I try and be very honest about the performance concerns related to Qo, being that it is heavily dynamic in nature. Admittedly in ways it tries to be too clever, which I am attempting to reconcile for greater performance gains.

The performance results can be seen here: https://github.com/baweaver/qo/blob/master/performance_report.txt

All tests are specified in the Rakefile and compare Qo to a Vanilla variant of the same task. The performance was better than I had anticipated but still did not reach quite the speed that I had wanted it to.
I will continue to test against this and make improvements. It is likely that I can cut down this time substantially from where it currently is.

It is also the reason you may see certain `===` related tickets on speed improvement :)

I will endeavor to bring more comprehensive performance testing, especially around pattern matching as I have no results to this point.

### Ideas moving forward

I would be interested in a match syntax such as this:

```ruby
new_value = match value
  when %m(:_, 20..99) { |_, age| age + 1 }
  else { |object| ... }
end
```

The block syntax will make this a less magical option as it can explicitly capture details on what was matched. Keyword arguments could be used as well, but few know of the keyword arguments in blocks:

```ruby
json.map { |name: 'default_name', age: 42| Person.new(name, age) }
```

Such syntax exists most similarly in Scala, notably with Case Classes. Other similar implementations are present in the JS TC39 proposal and to a lesser extent in Haskell.

I have yet to think of a way to implement Left Hand Assignment like Javascript destructuring, and I do not have ideas on how to achieve such a thing beyond using `to_ary` for implicit destructuring.

### Conclusion

Thank you for your time in reading, and I apologize for my verbosity, but this is a feature I would very much like to see in Ruby Core some day.

I would be more than happy to provide alternative ideas on syntax in regards to this idea if you do not find the proposed ones satisfactory.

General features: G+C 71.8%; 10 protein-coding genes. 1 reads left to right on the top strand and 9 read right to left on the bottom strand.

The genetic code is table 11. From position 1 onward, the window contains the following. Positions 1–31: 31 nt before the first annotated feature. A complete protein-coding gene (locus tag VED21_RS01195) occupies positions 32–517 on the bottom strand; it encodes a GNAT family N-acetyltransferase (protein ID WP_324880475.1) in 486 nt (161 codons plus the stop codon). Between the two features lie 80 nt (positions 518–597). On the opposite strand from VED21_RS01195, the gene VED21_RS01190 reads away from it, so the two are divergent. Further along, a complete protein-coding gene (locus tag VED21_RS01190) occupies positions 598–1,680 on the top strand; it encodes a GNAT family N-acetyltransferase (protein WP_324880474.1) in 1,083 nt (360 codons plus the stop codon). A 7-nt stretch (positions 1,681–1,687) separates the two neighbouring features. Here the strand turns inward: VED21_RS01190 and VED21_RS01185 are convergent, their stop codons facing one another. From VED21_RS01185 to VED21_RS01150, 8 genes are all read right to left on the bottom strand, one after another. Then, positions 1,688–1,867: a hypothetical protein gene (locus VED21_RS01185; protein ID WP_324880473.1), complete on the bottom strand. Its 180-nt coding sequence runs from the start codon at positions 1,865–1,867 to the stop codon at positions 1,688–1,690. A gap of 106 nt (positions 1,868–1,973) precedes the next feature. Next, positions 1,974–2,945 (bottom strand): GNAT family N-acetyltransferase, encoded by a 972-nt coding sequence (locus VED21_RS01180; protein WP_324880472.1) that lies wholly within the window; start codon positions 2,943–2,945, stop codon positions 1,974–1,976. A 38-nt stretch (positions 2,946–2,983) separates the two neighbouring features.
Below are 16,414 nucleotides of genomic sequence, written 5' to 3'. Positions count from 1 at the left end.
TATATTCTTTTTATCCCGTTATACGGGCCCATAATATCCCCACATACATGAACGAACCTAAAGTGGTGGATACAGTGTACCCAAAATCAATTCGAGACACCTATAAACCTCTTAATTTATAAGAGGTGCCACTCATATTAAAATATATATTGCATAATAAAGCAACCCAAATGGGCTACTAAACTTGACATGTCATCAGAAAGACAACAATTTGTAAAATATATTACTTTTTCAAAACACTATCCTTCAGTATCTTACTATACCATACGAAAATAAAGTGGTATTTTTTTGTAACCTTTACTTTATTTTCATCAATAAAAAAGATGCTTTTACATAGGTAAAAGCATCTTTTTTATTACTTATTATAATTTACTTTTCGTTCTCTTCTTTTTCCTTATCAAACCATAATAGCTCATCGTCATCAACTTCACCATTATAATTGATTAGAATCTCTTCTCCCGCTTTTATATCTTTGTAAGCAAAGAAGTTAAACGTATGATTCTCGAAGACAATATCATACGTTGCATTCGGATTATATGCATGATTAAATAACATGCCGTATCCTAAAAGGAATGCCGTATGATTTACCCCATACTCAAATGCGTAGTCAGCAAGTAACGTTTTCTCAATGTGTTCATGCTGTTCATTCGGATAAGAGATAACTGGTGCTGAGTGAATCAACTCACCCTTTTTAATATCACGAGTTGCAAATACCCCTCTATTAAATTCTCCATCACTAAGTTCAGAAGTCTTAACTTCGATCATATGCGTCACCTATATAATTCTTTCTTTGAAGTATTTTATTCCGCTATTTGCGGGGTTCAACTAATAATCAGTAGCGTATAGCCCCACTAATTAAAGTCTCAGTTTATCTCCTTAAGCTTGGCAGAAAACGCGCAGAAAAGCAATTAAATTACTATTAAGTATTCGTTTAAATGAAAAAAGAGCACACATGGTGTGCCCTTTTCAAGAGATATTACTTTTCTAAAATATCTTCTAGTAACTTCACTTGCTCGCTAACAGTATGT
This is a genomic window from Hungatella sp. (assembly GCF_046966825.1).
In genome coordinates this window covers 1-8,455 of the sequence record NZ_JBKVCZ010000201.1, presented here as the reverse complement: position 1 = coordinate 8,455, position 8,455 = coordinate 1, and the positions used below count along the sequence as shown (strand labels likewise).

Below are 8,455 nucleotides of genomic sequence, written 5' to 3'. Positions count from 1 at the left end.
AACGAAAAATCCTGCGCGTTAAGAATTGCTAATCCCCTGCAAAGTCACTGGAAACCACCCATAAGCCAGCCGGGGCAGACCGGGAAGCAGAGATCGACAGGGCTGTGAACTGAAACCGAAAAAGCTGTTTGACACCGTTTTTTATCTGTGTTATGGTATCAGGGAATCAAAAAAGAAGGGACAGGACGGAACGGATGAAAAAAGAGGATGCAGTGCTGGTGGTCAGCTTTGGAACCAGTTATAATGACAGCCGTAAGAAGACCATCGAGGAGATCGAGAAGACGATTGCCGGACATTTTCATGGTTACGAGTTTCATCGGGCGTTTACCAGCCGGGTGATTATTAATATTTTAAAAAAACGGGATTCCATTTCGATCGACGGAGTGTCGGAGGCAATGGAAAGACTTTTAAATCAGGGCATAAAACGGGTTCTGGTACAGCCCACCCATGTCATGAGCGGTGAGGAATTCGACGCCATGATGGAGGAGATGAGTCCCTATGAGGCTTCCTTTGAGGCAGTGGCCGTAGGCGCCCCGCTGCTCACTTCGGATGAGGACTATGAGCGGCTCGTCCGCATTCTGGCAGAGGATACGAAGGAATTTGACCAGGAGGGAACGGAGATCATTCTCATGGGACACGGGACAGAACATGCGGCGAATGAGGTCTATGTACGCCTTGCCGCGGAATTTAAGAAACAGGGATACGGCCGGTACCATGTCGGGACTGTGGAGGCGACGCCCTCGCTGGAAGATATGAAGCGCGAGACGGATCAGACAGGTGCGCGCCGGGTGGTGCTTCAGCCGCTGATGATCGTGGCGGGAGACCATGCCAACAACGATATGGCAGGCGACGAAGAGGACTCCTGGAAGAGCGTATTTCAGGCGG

- baweaver

----------------------------------------
Feature #14709: Proper pattern matching
https://bugs.ruby-lang.org/issues/14709#change-71629

* Author: zverok (Victor Shepelev)
* Status: Open
* Priority: Normal
* Assignee: 
* Target version: 
----------------------------------------
On RubyKaigi 2017, there was a [presentation](http://rubykaigi.org/2017/presentations/yotii23.html) of Yuki Torii about possible implementation of pattern matching.

The syntax proposed in presentation was:

```ruby
res = [:ng, 500]
case res
when %p([:ng, status])
  p status
end
```

The proposed syntax seem to feel pretty consistent, and the implementation (forked Ruby interpreter) was working at this moment.

As @ko1 was one of the contributors to the experiment, I don't suppose Ruby core team is not aware of the proposal, so I'd like to know what the status of it? Are there some plans for full-strength pattern matching in Ruby 3 (with proposed, or any other, syntax)?

PS: There are many existing gems with some kind "almost real" pattern matching (including recently emerged [Qo](https://github.com/baweaver/qo)), yet I believe that the _only_ useful pattern matching can be provided language core. Otherwise, two main goals can't be achieved:
* reasonable performance (as the pattern-matching is useful mostly in complicated algorithms, which tend to repeat matches thousands of times);
* unpacking of parts of the patterns into local variables.